Speaking about electric motorcycles–you know things are changing when Harley-Davidson starts thinking about producing one.

Many years ago, in my youth, I briefly rode a motorcycle around. I soon realized that every gray haired person in a huge Cadillac was out to get me. If I were ever to take up riding a motorcycle again I don't think I have the characteristic attributes of a Harley rider. I might go for the Zero SR.

I will probably just keep pushing the pedals of my Gary Fisher bike for as long as I can. I have a birthday coming up. I wonder what advances they are making with electric walkers.

You know, we humans are programmed to think that big changes on the Earth happened a long time ago, or will happen a long time in the future. What we don't realize is that they actually can happen right now. Right here, right now, while we're alive, in our own hours and days and months and years.

James Balog

 

Time is Going to Stop Tonight

Photo: GETTY

Time will stop tonight.

Airlines, trading floors and technology companies are braced for chaos today as world timekeepers prepare to add a leap second to global clocks.

Immediately before midnight dials will read 11:59:60 as clocks hold their breath for a second to allow the Earth’s rotation to catch up with atomic time.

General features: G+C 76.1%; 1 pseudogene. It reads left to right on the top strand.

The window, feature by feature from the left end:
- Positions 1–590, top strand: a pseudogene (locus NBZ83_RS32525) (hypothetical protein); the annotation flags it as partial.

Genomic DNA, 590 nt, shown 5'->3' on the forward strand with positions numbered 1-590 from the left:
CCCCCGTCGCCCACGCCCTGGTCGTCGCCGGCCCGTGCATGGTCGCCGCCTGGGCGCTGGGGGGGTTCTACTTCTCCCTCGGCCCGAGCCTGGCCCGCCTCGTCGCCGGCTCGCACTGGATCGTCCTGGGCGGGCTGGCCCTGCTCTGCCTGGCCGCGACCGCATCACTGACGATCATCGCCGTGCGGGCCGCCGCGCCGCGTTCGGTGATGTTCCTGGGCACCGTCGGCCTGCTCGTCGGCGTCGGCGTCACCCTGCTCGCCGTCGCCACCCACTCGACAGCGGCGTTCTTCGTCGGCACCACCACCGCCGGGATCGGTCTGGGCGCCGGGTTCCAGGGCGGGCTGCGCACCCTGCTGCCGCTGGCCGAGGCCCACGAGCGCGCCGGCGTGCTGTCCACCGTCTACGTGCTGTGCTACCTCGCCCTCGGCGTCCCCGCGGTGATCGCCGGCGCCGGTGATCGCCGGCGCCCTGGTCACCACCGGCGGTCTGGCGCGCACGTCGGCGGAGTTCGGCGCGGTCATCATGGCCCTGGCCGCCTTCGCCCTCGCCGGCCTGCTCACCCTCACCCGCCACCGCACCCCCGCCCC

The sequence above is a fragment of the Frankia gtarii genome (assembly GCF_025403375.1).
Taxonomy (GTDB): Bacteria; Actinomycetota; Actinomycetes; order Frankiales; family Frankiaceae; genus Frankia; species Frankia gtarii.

When the last leap second was added in 2012 Mozilla, Reddit, Foursquare, Yelp, LinkedIn, and StumbleUpon all reported crashes and there were problems with the Linux operating system and programmes written in Java.

In Australia, more than 400 flights were grounded as the Qantas check-in system crashed.

Experts at Britain’s National Physical Laboratory (NPL) who will officially add the second to UK time, warned that markets which are already jittery from Greece could suffer transaction delays if their software was not prepared.

“There are consequences of tinkering with time,” said Peter Whibberley, Senior Research Scientist in the Time and Frequency group at NPL, who is known to colleagues as ‘The Time Lord.’

So I don't want to give you the impression that you can sleep through the event. As I'm writing this here on the West Coast of the United States we have less then 4 hours since it's 8:13PM in Greenwich Mean Time.

If you're reading this post tomorrow we survived another stoppage of time. I going to grab a beer or two and hold my breath for a second.

 

THE END